Should referees’ words be broadcast?
Earlier this year I had the pleasure of meeting and talking to Premier League referee, Mark Clattenburg, for the first time. The thing I hadn’t realised about him is that he has what we would call a very pronounced ‘Geordie’ accent. Our discussion was of course about football and by chance, something that has become relevant – verbal abuse. Mark couldn’t remember the current phrasing in the Law. It is not as it was for years and as many people still refer to it, ‘foul and abusive language’. I reminded him that it now says ‘offensive, insulting or abusive language or gestures’. To that of course you can now add, if you are from Chelsea FC, ‘inappropriate language’.
I don’t know more than anyone else of course, what was actually said at the Chelsea game and on such a slight acquaintance I am obviously not in any position to pass comment. What it has done however, is to have given rise to a lot of discussion about the radio system that is used by officials in professional football. The referee and his two assistants are switched on throughout the game and can talk to one another at any time. The fourth official is also miked up but he has to switch-on to talk to the referee.
One demand has been to have these conversations between officials recorded. This then would have preserved the actual comments that Clattenburg made to Mikel. This would however seem to present a bureaucratic nightmare, it is after all a device simply to improve communication between the referee and his team especially for incidents out of the referee’ sight. It was claimed for instance that Zidane’s head against Mario Materazzi in the 2006 World Cup was not seen by the referee but his attention was drawn to it by the fourth official over his radio. This was denied but it shows the sort of incident that the system can be used for.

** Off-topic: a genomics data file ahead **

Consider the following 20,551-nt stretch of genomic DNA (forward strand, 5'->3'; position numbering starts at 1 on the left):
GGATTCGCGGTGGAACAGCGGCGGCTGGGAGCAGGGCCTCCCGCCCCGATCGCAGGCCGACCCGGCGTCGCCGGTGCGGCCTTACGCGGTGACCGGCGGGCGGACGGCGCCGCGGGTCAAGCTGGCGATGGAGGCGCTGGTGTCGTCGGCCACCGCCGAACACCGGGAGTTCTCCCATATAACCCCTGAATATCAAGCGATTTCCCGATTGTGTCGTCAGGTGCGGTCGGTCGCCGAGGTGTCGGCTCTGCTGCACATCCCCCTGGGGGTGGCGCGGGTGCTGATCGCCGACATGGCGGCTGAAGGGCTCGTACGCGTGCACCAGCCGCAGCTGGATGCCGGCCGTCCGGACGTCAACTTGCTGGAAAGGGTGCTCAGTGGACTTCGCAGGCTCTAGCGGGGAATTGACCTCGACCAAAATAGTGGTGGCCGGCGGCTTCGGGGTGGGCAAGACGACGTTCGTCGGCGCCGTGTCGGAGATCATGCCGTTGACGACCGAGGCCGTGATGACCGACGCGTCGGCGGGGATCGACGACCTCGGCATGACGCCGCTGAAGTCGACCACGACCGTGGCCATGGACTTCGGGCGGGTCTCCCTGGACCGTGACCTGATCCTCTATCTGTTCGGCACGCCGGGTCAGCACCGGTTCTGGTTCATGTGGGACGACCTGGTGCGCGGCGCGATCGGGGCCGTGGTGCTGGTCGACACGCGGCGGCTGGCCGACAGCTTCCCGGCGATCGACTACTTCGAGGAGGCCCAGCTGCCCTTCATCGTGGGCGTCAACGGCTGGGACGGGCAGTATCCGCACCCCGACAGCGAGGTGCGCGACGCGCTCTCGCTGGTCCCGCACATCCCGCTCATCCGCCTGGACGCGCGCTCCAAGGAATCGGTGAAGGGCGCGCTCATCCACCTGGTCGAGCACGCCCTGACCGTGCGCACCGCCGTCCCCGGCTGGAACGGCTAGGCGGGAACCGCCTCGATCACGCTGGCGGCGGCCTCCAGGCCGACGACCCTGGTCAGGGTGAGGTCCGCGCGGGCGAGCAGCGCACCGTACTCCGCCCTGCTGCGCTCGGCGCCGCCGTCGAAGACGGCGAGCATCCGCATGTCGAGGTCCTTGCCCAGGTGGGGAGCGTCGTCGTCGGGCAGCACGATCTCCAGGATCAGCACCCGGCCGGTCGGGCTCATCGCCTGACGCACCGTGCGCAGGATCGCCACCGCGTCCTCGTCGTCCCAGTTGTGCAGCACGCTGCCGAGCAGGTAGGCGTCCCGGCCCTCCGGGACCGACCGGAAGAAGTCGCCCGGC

The other suggestion is for the referee’s comments ‘on air’ to be made available to a wider audience as it is in rugby union. If you watch rugby on television you can hear the referee asking clarification from the television referee, as well as listening to what he says to players plus what the players say when in range. It is also possible I understand that when you attend a match, you can hire a small radio receiver that lets you hear all of this for yourself. It has been suggested that this is a practice that football could follow. There are two points of view over this. Firstly, many in football feel that if spectators could hear the sort of language used by players it might turn them off the game or make amateur footballers believe that this is not just the normal but the correct way to behave. We have had a real example of this recently in the John Terry case. Imagine if we had heard not just those three words that he admitted to using to Anton Ferdinand but also the taunting by Ferdinand to Terry about his off-field relationships. Constant revelations of this sort may turn our conception of football as the beautiful game instead to the nasty game. However there are others who side with Brian Moore, the former England rugby international, who believes that if players knew their language was going to be common knowledge, they would temper what they said. He felt that the behaviour of rugby players, towards the referee, was in a great deal, due to this factor.
I’ve often expressed the feeling that if we could remove much of the antagonism and verbal aggression from the game, it would be far better not just for referees but for the game itself but I can’t see this will be the way to do it.